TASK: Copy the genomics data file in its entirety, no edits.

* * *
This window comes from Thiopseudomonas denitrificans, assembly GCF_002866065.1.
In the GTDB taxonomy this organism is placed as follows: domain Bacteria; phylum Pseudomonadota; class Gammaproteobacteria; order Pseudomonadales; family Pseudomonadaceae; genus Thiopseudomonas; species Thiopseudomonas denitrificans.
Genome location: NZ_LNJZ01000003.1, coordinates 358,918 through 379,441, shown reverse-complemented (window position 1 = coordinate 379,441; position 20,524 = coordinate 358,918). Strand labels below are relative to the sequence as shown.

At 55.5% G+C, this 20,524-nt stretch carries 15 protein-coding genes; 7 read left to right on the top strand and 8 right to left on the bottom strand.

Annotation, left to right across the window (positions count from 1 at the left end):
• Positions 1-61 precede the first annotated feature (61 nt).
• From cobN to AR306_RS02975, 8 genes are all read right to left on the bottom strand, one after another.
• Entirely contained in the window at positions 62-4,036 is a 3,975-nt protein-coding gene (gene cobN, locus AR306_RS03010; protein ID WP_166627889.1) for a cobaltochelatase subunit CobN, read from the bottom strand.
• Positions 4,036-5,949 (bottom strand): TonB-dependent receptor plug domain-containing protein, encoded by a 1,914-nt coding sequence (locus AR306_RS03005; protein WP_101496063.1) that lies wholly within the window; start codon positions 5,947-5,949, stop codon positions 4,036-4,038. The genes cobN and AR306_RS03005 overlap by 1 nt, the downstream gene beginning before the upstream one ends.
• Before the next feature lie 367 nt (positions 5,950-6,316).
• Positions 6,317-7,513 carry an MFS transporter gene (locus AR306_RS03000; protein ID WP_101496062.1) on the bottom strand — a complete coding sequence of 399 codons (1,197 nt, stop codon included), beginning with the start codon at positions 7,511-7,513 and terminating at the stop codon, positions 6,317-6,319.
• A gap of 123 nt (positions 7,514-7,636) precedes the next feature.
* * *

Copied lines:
This window comes from Thiopseudomonas denitrificans, assembly GCF_002866065.1.
In the GTDB taxonomy this organism is placed as follows: domain Bacteria; phylum Pseudomonadota; class Gammaproteobacteria; order Pseudomonadales; family Pseudomonadaceae; genus Thiopseudomonas; species Thiopseudomonas denitrificans.
Genome location: NZ_LNJZ01000003.1, coordinates 358,918 through 379,441, shown reverse-complemented (window position 1 = coordinate 379,441; position 20,524 = coordinate 358,918). Strand labels below are relative to the sequence as shown.

At 55.5% G+C, this 20,524-nt stretch carries 15 protein-coding genes; 7 read left to right on the top strand and 8 right to left on the bottom strand.

Annotation, left to right across the window (positions count from 1 at the left end):
• Positions 1-61 precede the first annotated feature (61 nt).
• From cobN to AR306_RS02975, 8 genes are all read right to left on the bottom strand, one after another.
• Entirely contained in the window at positions 62-4,036 is a 3,975-nt protein-coding gene (gene cobN, locus AR306_RS03010; protein ID WP_166627889.1) for a cobaltochelatase subunit CobN, read from the bottom strand.
• Positions 4,036-5,949 (bottom strand): TonB-dependent receptor plug domain-containing protein, encoded by a 1,914-nt coding sequence (locus AR306_RS03005; protein WP_101496063.1) that lies wholly within the window; start codon positions 5,947-5,949, stop codon positions 4,036-4,038. The genes cobN and AR306_RS03005 overlap by 1 nt, the downstream gene beginning before the upstream one ends.
• Before the next feature lie 367 nt (positions 5,950-6,316).
• Positions 6,317-7,513 carry an MFS transporter gene (locus AR306_RS03000; protein ID WP_101496062.1) on the bottom strand — a complete coding sequence of 399 codons (1,197 nt, stop codon included), beginning with the start codon at positions 7,511-7,513 and terminating at the stop codon, positions 6,317-6,319.
• A gap of 123 nt (positions 7,514-7,636) precedes the next feature.